alert header Phaneritic Texture

  Examples of Phaneritic Rocks (the three images below show a hand sample, low magnification of a hand sample and a thin section of phaneritic textured rocks)
hand sample
enlarged hand sample
thin section

Phaneritic textured rocks are comprised of large crystals that are clearly visible to the eye with or without a hand lens or binocular microscope. The entire rock is made up of large crystals, which are generally 1/2 mm to several centimeters in size; no fine matrix material is present. This texture forms by slow cooling of magma deep underground in the plutonic environment.

The cartoon sketch above, though highly idealized, attempts to make the point that in order to be truly phaneritic all of the mineral grains must be visible. The beginner often makes the mistake of identifying porphyritic textured (see discussion below) aphanitic rocks as phaneritic. For the more felsic rocks like granite, phaneritic texture is rarely misidentified. But dark rocks like gabrro are more problematic. A good rule of thumb is that fine grained or aphanitic rocks are dull appearing, while phaneritic rocks are brighter or shinier (of course be careful of a glassy rock like obsidian).

Examples of Phaneritic Rocks

  alert header Aphanitic Texture

  Examples of Aphanitic Rocks (the two images below show a hand sample and a thin section of aphanitic textured rocks)
hand sample
thin section

Aphanitic texture consists of small crystals that cannot be seen by the eye with or hand lens. The entire rock is made up of small crystals, which are generally less than 1/2 mm in size. This texture results from rapid cooling in volcanic or hypabyssal (shallow subsurface) environments.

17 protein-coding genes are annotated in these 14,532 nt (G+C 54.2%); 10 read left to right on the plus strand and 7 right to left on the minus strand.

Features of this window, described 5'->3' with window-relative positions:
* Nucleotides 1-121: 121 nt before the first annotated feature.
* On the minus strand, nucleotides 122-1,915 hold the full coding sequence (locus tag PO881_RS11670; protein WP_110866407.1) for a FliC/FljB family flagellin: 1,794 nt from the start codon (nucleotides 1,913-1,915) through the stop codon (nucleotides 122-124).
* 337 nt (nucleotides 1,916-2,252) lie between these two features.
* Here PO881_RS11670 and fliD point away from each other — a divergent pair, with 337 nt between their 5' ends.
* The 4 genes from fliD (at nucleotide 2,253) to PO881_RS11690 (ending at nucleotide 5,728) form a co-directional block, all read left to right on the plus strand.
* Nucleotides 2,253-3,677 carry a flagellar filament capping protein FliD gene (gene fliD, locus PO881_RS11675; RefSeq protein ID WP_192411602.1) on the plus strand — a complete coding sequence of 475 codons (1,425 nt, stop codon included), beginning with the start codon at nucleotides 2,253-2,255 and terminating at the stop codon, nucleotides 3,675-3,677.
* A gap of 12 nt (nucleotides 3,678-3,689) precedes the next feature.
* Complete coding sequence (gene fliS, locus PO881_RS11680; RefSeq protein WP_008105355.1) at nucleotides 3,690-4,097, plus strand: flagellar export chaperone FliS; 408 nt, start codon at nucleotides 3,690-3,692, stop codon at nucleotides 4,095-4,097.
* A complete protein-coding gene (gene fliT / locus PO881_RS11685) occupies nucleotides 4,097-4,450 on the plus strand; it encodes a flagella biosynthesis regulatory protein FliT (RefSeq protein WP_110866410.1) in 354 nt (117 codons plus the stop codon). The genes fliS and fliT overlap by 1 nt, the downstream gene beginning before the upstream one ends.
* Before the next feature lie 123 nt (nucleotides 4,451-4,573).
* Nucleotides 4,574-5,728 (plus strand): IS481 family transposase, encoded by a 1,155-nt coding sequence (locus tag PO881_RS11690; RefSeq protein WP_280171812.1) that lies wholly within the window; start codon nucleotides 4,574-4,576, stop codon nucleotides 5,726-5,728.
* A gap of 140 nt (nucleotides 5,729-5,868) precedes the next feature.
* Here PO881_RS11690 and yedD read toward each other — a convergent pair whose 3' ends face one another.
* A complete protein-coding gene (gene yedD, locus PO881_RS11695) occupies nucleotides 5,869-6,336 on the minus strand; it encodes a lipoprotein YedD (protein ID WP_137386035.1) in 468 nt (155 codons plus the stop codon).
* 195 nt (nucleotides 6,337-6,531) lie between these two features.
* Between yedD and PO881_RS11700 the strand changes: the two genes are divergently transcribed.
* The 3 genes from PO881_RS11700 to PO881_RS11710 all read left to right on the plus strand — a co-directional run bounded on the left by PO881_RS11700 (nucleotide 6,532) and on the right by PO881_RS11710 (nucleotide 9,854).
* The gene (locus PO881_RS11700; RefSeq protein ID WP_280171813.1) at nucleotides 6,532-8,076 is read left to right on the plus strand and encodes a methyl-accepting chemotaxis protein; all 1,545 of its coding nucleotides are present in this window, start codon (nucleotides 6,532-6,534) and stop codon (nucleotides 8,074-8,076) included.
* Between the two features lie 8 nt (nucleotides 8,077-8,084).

Yes, I know the cartoon above is rather crude, but it gets the point across. Aphanitic rocks are characterized by textures in which the mineral grains are not visible to the eye so they generally look rather like a blank slate. Of course, this represents an ideal world. Most aphanitic rocks will have at least a few phenocrysts (larger grains). This often causes the lay person to assume a phaneritic texture, but with a little practice you will find you can quickly distinguish between aphanitic and phaneritic textures.

Examples of Aphanitic Rocks

  alert header Porphyritic Texture

  Porphyritic Rocks (the two images below show a hand sample and a thin section of porphyritic aphanitic textured rocks)
hand sample
thin section

Porphyritic texture is really a subtype, but usage of the term often confuses the beginner. Porphyritic rocks are composed of at least two minerals having a conspicuous (large) difference in grain size. The larger grains are termed phenocrysts and the finer grains either matrix or groundmass (see the drawing below and image to the left). Porphyritic rocks are thought to have undergone two stages of cooling; one at depth where the larger phenocrysts formed and a second at or near the surface where the matrix grains crystallized.

Both aphanitic and phaneritic rocks can be porphyritic, but the former are far more common. Most often the porphritic term is utilized as a modifier. For instance, an andesite with visible phenocrysts of plagioclase feldspar would be termed an andesite porphyry or porphyritic andesite (see photo above).

  alert header Glassy Texture

Glassy textured igneous rocks are non-crystalline meaning the rock contains no mineral grains. Glass results from cooling that is so fast that minerals do not have a chance to crystallize. This may happen when magma or lava comes into quick contact with much cooler materials near the Earth's surface. Pure volcanic glass is known as obsidian (see photo).

  alert header Vesicular Texture

This term refers to vesicles (holes, pores, or cavities) within the igneous rock. Vesicles are the result of gas expansion (bubbles), which often occurs during volcanic eruptions. Pumice and scoria are common types of vesicular rocks. The image to the left shows a basalt with vesicles, hence the name "vesicular basalt".

  alert header Fragmental (Pyroclastic) Texture

We are almost done, I promise. The last textural term is reserved for pyroclastic rocks, those blown out into the atmosphere during violent volcanic eruptiions. These rocks are collectively termed fragmental. If you examine a fragmental volcanic rock closely you can see why. You will note that it is comprised of numerous grains or fragments that have been welded together by the heat of volcanic eruption. If you run your fingers over the rock it will often feel grainy like sandpaper or a sedimentary rock. You might also spot shards of glass embedded in the rock. The terminology for fragmental rocks is voluminous, but most are simply identified as "tuff".

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